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Answering Some Common Questions About Restoring Old Furniture Pieces

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Having furniture pieces restored can be a good way to preserve that piece, versus having to buy something new. Restoration can be done on antique furniture, as well as newer furniture that may have gotten broken or damaged somehow. If you're thinking about having any type of furniture piece restored in any way, note a few questions you might have, and this can help you decide if this work is right for your furniture.

Can restoration do something about a piece that keeps breaking?

Older furniture may be notorious for breaking, as wood tends to get soft and weak over the years. You may have a chair or table that suffered one broken leg or arm, and then another, and so on.

Restoration is actually good for these types of pieces, as a furniture restorer can help to brace up the frame of any chair or other piece. This might include adding shims or wood pieces along the inner framework, giving the piece more strength, or replacing older wood pieces with newer pieces that are strong and durable. Your furniture restorer can tell you the options for strengthening a certain piece in particular.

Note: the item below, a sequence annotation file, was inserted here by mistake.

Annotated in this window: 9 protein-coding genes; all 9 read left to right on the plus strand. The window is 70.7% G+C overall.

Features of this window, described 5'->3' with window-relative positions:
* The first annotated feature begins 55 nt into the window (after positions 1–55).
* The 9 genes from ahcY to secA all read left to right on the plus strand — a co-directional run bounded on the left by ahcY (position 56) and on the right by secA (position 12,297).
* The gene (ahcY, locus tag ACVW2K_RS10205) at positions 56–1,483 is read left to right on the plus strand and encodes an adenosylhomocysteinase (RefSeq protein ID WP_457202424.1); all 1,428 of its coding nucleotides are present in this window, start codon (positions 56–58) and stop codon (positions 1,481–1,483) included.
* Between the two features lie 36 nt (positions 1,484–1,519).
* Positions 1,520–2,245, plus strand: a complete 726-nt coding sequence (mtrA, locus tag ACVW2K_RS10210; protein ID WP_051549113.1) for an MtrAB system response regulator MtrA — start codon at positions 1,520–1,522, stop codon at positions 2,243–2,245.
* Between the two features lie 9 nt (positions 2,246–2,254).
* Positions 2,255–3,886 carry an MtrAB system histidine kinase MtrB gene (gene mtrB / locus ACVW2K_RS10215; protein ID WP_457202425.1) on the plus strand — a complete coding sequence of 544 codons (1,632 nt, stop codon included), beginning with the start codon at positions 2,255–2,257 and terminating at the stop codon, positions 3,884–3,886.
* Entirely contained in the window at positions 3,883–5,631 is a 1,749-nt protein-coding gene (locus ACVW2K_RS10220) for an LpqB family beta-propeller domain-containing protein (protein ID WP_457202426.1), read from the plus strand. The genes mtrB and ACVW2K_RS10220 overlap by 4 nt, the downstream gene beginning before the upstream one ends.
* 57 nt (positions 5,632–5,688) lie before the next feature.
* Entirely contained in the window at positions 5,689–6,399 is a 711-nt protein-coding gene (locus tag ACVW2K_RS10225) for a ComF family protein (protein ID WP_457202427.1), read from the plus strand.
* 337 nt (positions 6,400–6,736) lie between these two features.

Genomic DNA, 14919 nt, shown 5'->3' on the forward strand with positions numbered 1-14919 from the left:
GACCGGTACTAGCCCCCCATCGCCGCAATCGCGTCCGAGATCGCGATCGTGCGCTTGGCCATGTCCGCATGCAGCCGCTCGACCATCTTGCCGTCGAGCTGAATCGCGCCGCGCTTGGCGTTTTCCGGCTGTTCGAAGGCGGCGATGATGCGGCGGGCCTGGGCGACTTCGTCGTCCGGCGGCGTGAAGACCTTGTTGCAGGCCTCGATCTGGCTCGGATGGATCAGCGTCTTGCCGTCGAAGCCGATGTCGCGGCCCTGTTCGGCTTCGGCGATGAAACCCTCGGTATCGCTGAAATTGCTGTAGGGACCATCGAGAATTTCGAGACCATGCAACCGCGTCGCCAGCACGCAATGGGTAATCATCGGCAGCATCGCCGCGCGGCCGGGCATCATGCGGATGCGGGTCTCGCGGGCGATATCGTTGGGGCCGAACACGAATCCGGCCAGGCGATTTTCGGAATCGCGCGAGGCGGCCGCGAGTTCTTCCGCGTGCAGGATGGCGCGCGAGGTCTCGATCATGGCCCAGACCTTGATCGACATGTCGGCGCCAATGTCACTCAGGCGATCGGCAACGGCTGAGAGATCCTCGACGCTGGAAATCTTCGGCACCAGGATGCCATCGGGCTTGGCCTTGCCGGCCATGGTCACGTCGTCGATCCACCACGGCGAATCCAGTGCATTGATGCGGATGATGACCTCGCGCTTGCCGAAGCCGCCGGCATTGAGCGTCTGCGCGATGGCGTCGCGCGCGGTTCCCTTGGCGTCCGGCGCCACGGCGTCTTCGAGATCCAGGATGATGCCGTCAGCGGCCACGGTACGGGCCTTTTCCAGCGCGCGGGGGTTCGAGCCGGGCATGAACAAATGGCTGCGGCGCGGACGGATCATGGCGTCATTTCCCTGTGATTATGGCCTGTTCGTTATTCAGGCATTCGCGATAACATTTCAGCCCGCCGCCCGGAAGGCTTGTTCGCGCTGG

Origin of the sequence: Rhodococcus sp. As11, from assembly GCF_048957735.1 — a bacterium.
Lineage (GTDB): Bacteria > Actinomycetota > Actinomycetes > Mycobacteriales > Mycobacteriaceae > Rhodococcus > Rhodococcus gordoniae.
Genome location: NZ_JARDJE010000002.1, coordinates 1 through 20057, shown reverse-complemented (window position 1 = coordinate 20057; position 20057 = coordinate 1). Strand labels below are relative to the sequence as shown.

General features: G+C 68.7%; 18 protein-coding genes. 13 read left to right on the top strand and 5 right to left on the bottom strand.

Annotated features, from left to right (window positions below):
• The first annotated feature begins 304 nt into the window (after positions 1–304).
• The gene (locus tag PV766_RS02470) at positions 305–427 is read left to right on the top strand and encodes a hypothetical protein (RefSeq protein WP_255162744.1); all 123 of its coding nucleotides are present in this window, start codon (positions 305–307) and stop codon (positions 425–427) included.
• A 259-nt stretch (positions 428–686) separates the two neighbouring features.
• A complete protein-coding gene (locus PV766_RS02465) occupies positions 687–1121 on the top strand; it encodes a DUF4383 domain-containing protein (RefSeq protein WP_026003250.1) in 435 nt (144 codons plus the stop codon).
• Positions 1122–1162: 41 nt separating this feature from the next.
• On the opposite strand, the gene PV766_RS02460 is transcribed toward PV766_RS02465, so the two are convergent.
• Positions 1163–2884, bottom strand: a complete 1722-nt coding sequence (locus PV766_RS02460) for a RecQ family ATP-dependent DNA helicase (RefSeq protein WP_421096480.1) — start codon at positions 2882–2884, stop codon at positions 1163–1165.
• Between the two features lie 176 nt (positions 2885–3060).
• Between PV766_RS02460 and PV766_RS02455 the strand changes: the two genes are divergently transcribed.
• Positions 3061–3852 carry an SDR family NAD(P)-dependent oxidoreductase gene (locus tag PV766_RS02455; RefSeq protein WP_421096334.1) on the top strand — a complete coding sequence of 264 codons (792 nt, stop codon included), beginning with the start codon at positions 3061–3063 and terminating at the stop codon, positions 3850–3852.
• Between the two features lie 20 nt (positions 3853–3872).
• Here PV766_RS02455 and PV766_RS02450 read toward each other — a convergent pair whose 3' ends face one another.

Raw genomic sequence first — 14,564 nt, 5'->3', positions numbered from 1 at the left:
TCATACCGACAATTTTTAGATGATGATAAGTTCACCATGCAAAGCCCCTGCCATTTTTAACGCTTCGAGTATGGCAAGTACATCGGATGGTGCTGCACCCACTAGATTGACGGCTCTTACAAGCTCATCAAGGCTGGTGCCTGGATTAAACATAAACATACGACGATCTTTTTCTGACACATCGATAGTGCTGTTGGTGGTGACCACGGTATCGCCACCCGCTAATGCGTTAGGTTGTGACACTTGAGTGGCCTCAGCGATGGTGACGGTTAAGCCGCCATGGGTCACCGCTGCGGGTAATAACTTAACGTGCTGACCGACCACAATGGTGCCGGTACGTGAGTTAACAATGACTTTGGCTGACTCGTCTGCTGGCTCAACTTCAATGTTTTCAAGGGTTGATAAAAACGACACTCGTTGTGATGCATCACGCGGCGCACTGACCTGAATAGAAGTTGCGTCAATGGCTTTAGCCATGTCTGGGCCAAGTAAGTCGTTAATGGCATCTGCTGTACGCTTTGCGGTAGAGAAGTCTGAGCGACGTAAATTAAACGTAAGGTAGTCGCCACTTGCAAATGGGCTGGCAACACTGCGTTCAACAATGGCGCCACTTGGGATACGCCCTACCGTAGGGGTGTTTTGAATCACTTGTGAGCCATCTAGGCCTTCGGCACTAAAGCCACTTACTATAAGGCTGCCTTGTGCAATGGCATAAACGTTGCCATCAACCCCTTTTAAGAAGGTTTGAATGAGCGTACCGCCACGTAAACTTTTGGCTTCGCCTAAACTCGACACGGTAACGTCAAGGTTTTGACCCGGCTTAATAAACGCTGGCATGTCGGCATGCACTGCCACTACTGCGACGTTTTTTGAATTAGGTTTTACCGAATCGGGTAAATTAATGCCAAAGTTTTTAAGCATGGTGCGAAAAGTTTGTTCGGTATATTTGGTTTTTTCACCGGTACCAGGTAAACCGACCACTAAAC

What if a wood piece smells bad?

Furniture upholstery can get musty and mildewed and start to smell bad, but you might not expect a wood piece to eventually stink! Wood furniture can hold mould that eventually makes it smell bad, and certain wood species may also have an unpleasant odour, which is obscured by wood finishes. When those finishes wear off over the years, you may notice that unpleasant wood smell. A furniture restorer can typically clean a wood piece of any developing mould, and also recoat that furniture so that you don't notice the natural odour of the wood itself.

Can all antique fabrics be salvaged?

Whether or not certain upholstery can be salvaged will depend on the overall condition of the upholstery itself. Tears and rips can often be mended, or patches can be added so the fabric looks new again. A thorough cleaning can restore the colour and nap of the fabric.

If the fabric over a piece cannot be salvaged, however, a furniture restoration company may be able to find that same fabric, or something very similar, and use it to recover the piece. If the fabric does need to be replaced, it can be good to bring in photos of other furniture pieces in the same room, so the restorer can ensure the upholstery matches and everything will coordinate once you get that restored piece home.